Curious mix of raw and cooked doesn’t automatically make the GTS the stand-out car in the Panamera range

What is it?

The Porsche Panamera GTS, which augurs well, because we’re fast becoming accustomed to GTS variants being (GT3 aside, perhaps) the most desirable variant in each of Porsche’s model line-ups. For serious drivers, anyway. 

And in the Porsche Panamera, those letters GTS are particularly notable. Because while the meat of the Panamera range went turbocharged and downsized last year, this version retains a normally aspirated V8 of 4.8-litres. Marvellous.

It sends its power via the obligatory seven-speed PDK dual-clutch automatic gearbox, with drive going to all four wheels, The suspension, though 10mm lowered, features, as standard, air springs.

A couple of those points raise an eyebrow. On the original Panamera launch, Porsche execs told me their favourite version was the naturally aspirated ‘S’ model with rear-wheel drive and steel springs. You’re now unable to get such a Panamera. Seems a shame. 

Still, Porsche knows more about this sort of thing than I do. Presumably nobody would buy one. So the Panamera GTS stays air sprung and with four driven wheels. 

What's it like?

Well, there’s certainly no shortage of old-school drama when you first twist the key. The V8 automatically revs up a bit before settling to a purposeful idle.

From then on, the GTS is a slightly curious thing. The engine wants revving to give its best, which manifests as 434bhp at 6700rpm. A bit like an old V10 BMW M5, then, the Panamera GTS wants working hard. 

That’s a slightly curious thing to be doing in a pseudo-luxury car that’s all but two tonnes in weight and more than five metres in length, given that such cars are typically about lazy, effortless responses.

Still, put the effort in and there’s reward to be had. It makes that great noise for a start, while traction is unbeatable and the brakes are superb. The Panamera also steers better than any other huge saloon. There’s a weight, heft and accuracy through a rim that isn’t trying to disguise the car’s size. The tightness of the body control manages that well enough.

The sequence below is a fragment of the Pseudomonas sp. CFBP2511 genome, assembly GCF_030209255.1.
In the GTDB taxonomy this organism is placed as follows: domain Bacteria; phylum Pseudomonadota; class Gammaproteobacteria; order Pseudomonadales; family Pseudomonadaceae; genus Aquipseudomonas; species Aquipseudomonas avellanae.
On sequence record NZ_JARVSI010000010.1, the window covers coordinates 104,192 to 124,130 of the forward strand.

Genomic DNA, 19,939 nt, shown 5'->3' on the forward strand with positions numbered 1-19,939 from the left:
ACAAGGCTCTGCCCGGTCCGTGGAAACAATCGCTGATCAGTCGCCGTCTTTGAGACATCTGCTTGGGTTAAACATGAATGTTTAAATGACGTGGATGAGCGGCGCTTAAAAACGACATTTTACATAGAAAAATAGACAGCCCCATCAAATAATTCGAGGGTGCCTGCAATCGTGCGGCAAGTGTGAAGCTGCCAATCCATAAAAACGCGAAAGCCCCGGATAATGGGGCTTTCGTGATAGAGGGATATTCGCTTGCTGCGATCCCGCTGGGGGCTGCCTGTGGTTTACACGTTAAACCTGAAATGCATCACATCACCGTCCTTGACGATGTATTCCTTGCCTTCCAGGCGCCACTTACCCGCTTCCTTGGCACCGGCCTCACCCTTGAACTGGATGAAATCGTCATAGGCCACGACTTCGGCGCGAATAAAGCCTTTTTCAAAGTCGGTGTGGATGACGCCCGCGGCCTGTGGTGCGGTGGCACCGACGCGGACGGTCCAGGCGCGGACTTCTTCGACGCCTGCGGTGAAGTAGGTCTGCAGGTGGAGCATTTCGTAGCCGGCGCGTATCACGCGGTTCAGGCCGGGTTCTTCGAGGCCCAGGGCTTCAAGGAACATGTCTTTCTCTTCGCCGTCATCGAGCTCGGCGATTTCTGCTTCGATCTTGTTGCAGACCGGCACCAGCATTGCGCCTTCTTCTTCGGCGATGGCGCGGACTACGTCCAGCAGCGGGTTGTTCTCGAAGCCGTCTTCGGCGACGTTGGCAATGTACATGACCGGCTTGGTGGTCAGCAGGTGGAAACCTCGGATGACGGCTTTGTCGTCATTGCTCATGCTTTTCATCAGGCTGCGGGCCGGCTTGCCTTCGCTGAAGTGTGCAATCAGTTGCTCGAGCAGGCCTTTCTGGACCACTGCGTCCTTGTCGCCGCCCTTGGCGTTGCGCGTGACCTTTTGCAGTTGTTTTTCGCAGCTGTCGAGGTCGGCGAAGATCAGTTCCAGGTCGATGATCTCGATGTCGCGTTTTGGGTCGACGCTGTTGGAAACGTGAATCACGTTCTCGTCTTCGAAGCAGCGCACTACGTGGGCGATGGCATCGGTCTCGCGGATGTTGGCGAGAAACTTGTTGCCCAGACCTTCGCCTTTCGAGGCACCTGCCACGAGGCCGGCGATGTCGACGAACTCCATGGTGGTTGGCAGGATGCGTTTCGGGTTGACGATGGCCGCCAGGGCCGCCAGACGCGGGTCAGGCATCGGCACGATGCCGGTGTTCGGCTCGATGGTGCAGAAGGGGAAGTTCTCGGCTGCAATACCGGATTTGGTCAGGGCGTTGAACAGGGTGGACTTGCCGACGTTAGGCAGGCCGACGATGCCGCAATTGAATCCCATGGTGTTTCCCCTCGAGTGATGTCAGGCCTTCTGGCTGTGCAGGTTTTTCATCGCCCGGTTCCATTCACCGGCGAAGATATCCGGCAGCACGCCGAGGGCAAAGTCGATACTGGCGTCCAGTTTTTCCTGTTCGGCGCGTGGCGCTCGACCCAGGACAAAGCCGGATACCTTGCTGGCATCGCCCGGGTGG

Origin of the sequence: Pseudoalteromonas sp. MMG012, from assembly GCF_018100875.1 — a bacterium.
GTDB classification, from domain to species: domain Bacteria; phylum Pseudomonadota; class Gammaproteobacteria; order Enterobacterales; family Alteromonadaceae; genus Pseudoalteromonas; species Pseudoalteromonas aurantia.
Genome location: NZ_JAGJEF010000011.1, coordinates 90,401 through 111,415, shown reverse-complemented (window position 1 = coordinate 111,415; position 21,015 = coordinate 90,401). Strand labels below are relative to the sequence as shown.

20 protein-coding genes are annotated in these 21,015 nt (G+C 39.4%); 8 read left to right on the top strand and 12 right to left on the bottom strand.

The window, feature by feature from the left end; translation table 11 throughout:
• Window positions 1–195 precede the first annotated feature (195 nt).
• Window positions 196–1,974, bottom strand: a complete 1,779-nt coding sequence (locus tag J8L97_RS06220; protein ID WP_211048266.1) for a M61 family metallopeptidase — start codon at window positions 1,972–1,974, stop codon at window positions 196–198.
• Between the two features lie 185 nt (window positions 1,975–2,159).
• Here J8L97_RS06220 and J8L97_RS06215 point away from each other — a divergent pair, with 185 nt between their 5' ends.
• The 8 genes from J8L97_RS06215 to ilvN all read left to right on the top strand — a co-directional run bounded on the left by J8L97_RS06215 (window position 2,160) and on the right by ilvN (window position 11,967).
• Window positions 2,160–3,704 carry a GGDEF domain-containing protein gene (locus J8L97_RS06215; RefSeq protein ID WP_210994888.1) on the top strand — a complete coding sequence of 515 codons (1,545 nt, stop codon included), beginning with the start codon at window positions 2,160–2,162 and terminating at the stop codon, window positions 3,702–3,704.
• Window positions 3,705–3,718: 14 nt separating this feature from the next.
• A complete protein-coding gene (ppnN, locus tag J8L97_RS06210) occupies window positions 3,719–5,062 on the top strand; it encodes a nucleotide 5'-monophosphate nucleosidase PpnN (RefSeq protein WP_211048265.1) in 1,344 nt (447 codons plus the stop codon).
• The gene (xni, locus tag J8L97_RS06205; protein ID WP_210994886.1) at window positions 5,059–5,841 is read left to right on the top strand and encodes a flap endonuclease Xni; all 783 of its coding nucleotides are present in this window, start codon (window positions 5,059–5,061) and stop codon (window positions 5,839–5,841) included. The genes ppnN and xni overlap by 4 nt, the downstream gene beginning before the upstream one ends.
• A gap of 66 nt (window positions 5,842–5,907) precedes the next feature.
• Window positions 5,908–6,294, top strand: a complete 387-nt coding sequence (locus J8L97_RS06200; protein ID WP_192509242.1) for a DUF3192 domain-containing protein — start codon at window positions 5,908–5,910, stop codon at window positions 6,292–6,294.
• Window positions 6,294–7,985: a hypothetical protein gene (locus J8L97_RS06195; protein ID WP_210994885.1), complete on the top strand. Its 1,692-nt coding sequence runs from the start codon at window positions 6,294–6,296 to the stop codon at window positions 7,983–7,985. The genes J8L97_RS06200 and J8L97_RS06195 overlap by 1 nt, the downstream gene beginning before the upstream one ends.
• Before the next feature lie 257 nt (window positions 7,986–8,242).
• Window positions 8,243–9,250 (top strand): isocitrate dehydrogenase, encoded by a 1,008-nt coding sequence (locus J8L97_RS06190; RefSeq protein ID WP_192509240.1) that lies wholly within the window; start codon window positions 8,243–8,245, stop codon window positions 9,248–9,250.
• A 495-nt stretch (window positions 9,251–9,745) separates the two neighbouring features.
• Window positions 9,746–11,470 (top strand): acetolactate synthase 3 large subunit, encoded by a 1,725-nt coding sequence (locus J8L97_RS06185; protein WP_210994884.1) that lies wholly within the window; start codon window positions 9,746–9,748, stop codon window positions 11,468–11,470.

However, I couldn’t help craving a touch more adjustability via the throttle and greater consistency to the ride, which has that familiar air-sprung ‘sproing’ to it, for all of its flatness.

Air springs do mean, however, that the Panamera is relatively well isolated on most roads, while at speed its straight-line stability is superb. A several-hour fast motorway cruise gives you every sense as to what the Pamanera is designed for. 

The seats and driving position are terrific and, if some of the interior finishes are beginning to appear a little fussy, still there’s a good ambience inside. Good enough to make you forgive the fact that, compared to the latest Audi MMI or BMW iDrive, Porsche's touchscreen set-up is a little clumsy.

Should I buy one?

Maybe, but be sure it’s the right Panamera for you. On those long, lazy journeys, the confident low-rev response of a turbocharged car would seem more appropriate than the urgency of the GTS's V8. 

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And when twistier roads arrive, the GTS seems a bit more complicated and sophisticated than it needs to be. So it’s a bit of a compromise, but one I could live with. Is it the pick of this range? Not for all of our testers, no. But that V8 soundtrack means it’s probably the one I’d have. Probably.

Porsche Panamera GTS

Price £93,391; 0-62mph 4.4sec; Top speed 179mph; Economy 26.4mpg; CO2 249g/km; Kerb weight 1925kg; Engine V8, 4806cc, petrol; Power 434bhp at 6700rpm; Torque 384lb ft at 3500rpm; Gearbox 7-spd dual-clutch automatic

Matt Prior

Matt Prior
Title: Editor-at-large

Matt is Autocar’s lead features writer and presenter, is the main face of Autocar’s YouTube channel, presents the My Week In Cars podcast and has written his weekly column, Tester’s Notes, since 2013.

Matt is an automotive engineer who has been writing and talking about cars since 1997. He joined Autocar in 2005 as deputy road test editor, prior to which he was road test editor and world rally editor for Channel 4’s automotive website, 4Car. 

Into all things engineering and automotive from any era, Matt is as comfortable regularly contributing to sibling titles Move Electric and Classic & Sports Car as he is writing for Autocar. He has a racing licence, and some malfunctioning classic cars and motorbikes. 

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JOHN T SHEA 28 November 2014


The Panamera, Panamera Diesel, and Panamera S all have RWD and coil springs as standard in the UK.
Andrew 61 26 November 2014

I think the weight kills it?

I think the weight kills it? At £90k a pop surly porsche could have come up with a lighter engineering solution than this.... Stylistically I think looking for inspiration from 928 rather than 911 would have worked better?
Cobnapint 26 November 2014

Button it.

There's nothing wrong with having buttons on display in a car. We have them everywhere else in modern life - phones, computer keyboards, TV remotes etc, why do people get in such a tizz when confronted with a heated-seat button, three airflow direction buttons, and a few others for your convenience.
Do you really want to be trying to scroll through a technology-for-the-sake-of-it menu or touchscreen (like in the RRS) just to get a warm arse on a frosty morning?